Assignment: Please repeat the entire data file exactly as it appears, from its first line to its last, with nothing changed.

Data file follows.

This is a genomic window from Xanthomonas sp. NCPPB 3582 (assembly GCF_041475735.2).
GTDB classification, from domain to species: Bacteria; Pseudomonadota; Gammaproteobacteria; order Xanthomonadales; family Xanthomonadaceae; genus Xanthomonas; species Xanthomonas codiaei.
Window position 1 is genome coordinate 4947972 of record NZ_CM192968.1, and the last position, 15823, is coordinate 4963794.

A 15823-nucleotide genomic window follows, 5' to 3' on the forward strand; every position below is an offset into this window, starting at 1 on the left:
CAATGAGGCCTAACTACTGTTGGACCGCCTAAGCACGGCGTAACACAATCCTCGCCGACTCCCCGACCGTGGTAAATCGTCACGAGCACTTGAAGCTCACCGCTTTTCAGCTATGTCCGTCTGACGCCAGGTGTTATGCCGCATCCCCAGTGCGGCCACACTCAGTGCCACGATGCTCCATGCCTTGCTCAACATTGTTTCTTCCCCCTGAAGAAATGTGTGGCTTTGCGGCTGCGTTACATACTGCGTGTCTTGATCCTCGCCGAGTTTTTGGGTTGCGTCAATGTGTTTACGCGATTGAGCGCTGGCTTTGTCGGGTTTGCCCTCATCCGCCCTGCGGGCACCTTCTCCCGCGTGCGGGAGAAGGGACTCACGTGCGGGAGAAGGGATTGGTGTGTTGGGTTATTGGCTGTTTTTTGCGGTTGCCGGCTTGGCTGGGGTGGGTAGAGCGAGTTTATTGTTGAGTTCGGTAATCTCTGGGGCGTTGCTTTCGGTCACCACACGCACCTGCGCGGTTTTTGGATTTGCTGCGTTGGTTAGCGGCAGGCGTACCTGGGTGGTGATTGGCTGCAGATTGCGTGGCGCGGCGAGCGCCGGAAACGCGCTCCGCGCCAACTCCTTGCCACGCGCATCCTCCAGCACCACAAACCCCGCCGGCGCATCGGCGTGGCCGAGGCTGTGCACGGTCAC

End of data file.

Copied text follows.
This is a genomic window from Xanthomonas sp. NCPPB 3582 (assembly GCF_041475735.2).
GTDB classification, from domain to species: Bacteria; Pseudomonadota; Gammaproteobacteria; order Xanthomonadales; family Xanthomonadaceae; genus Xanthomonas; species Xanthomonas codiaei.
Window position 1 is genome coordinate 4947972 of record NZ_CM192968.1, and the last position, 15823, is coordinate 4963794.

A 15823-nucleotide genomic window follows, 5' to 3' on the forward strand; every position below is an offset into this window, starting at 1 on the left:
CAATGAGGCCTAACTACTGTTGGACCGCCTAAGCACGGCGTAACACAATCCTCGCCGACTCCCCGACCGTGGTAAATCGTCACGAGCACTTGAAGCTCACCGCTTTTCAGCTATGTCCGTCTGACGCCAGGTGTTATGCCGCATCCCCAGTGCGGCCACACTCAGTGCCACGATGCTCCATGCCTTGCTCAACATTGTTTCTTCCCCCTGAAGAAATGTGTGGCTTTGCGGCTGCGTTACATACTGCGTGTCTTGATCCTCGCCGAGTTTTTGGGTTGCGTCAATGTGTTTACGCGATTGAGCGCTGGCTTTGTCGGGTTTGCCCTCATCCGCCCTGCGGGCACCTTCTCCCGCGTGCGGGAGAAGGGACTCACGTGCGGGAGAAGGGATTGGTGTGTTGGGTTATTGGCTGTTTTTTGCGGTTGCCGGCTTGGCTGGGGTGGGTAGAGCGAGTTTATTGTTGAGTTCGGTAATCTCTGGGGCGTTGCTTTCGGTCACCACACGCACCTGCGCGGTTTTTGGATTTGCTGCGTTGGTTAGCGGCAGGCGTACCTGGGTGGTGATTGGCTGCAGATTGCGTGGCGCGGCGAGCGCCGGAAACGCGCTCCGCGCCAACTCCTTGCCACGCGCATCCTCCAGCACCACAAACCCCGCCGGCGCATCGGCGTGGCCGAGGCTGTGCACGGTCAC